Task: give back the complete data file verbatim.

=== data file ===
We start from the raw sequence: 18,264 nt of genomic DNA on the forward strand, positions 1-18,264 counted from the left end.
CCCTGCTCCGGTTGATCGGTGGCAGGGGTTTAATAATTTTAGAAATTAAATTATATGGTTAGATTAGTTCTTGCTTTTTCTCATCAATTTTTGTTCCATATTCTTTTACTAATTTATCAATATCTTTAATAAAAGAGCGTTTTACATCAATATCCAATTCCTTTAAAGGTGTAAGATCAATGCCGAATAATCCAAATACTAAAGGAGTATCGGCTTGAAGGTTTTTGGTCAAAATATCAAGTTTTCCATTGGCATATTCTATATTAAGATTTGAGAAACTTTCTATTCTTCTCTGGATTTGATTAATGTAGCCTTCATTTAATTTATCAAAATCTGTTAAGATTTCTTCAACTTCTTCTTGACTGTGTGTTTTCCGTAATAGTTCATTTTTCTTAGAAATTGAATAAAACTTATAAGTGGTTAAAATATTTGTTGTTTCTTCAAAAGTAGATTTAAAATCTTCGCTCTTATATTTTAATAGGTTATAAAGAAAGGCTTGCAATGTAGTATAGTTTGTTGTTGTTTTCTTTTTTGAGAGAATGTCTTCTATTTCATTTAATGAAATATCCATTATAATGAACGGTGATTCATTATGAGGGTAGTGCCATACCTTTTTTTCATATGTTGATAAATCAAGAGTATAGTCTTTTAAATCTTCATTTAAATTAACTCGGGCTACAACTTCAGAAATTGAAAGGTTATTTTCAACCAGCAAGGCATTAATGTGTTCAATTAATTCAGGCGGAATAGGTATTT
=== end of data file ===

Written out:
We start from the raw sequence: 18,264 nt of genomic DNA on the forward strand, positions 1-18,264 counted from the left end.
CCCTGCTCCGGTTGATCGGTGGCAGGGGTTTAATAATTTTAGAAATTAAATTATATGGTTAGATTAGTTCTTGCTTTTTCTCATCAATTTTTGTTCCATATTCTTTTACTAATTTATCAATATCTTTAATAAAAGAGCGTTTTACATCAATATCCAATTCCTTTAAAGGTGTAAGATCAATGCCGAATAATCCAAATACTAAAGGAGTATCGGCTTGAAGGTTTTTGGTCAAAATATCAAGTTTTCCATTGGCATATTCTATATTAAGATTTGAGAAACTTTCTATTCTTCTCTGGATTTGATTAATGTAGCCTTCATTTAATTTATCAAAATCTGTTAAGATTTCTTCAACTTCTTCTTGACTGTGTGTTTTCCGTAATAGTTCATTTTTCTTAGAAATTGAATAAAACTTATAAGTGGTTAAAATATTTGTTGTTTCTTCAAAAGTAGATTTAAAATCTTCGCTCTTATATTTTAATAGGTTATAAAGAAAGGCTTGCAATGTAGTATAGTTTGTTGTTGTTTTCTTTTTTGAGAGAATGTCTTCTATTTCATTTAATGAAATATCCATTATAATGAACGGTGATTCATTATGAGGGTAGTGCCATACCTTTTTTTCATATGTTGATAAATCAAGAGTATAGTCTTTTAAATCTTCATTTAAATTAACTCGGGCTACAACTTCAGAAATTGAAAGGTTATTTTCAACCAGCAAGGCATTAATGTGTTCAATTAATTCAGGCGGAATAGGTATTT